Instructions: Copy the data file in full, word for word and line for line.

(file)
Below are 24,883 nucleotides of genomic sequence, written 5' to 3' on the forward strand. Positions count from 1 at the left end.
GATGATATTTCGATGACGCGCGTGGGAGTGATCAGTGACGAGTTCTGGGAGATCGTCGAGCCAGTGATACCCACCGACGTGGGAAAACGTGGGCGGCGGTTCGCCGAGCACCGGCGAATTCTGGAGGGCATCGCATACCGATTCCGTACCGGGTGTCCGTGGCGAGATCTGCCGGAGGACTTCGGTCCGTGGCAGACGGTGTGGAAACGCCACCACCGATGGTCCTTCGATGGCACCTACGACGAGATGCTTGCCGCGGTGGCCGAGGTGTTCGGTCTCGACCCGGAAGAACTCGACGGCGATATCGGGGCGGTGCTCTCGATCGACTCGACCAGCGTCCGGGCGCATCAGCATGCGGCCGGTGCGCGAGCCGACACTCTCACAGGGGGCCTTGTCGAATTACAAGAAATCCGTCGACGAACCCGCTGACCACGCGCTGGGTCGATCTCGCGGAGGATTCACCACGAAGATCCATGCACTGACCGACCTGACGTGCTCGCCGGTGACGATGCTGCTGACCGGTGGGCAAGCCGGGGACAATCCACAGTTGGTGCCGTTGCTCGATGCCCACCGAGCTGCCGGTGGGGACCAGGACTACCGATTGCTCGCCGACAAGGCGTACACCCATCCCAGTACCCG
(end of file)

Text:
Below are 24,883 nucleotides of genomic sequence, written 5' to 3' on the forward strand. Positions count from 1 at the left end.
GATGATATTTCGATGACGCGCGTGGGAGTGATCAGTGACGAGTTCTGGGAGATCGTCGAGCCAGTGATACCCACCGACGTGGGAAAACGTGGGCGGCGGTTCGCCGAGCACCGGCGAATTCTGGAGGGCATCGCATACCGATTCCGTACCGGGTGTCCGTGGCGAGATCTGCCGGAGGACTTCGGTCCGTGGCAGACGGTGTGGAAACGCCACCACCGATGGTCCTTCGATGGCACCTACGACGAGATGCTTGCCGCGGTGGCCGAGGTGTTCGGTCTCGACCCGGAAGAACTCGACGGCGATATCGGGGCGGTGCTCTCGATCGACTCGACCAGCGTCCGGGCGCATCAGCATGCGGCCGGTGCGCGAGCCGACACTCTCACAGGGGGCCTTGTCGAATTACAAGAAATCCGTCGACGAACCCGCTGACCACGCGCTGGGTCGATCTCGCGGAGGATTCACCACGAAGATCCATGCACTGACCGACCTGACGTGCTCGCCGGTGACGATGCTGCTGACCGGTGGGCAAGCCGGGGACAATCCACAGTTGGTGCCGTTGCTCGATGCCCACCGAGCTGCCGGTGGGGACCAGGACTACCGATTGCTCGCCGACAAGGCGTACACCCATCCCAGTACCCG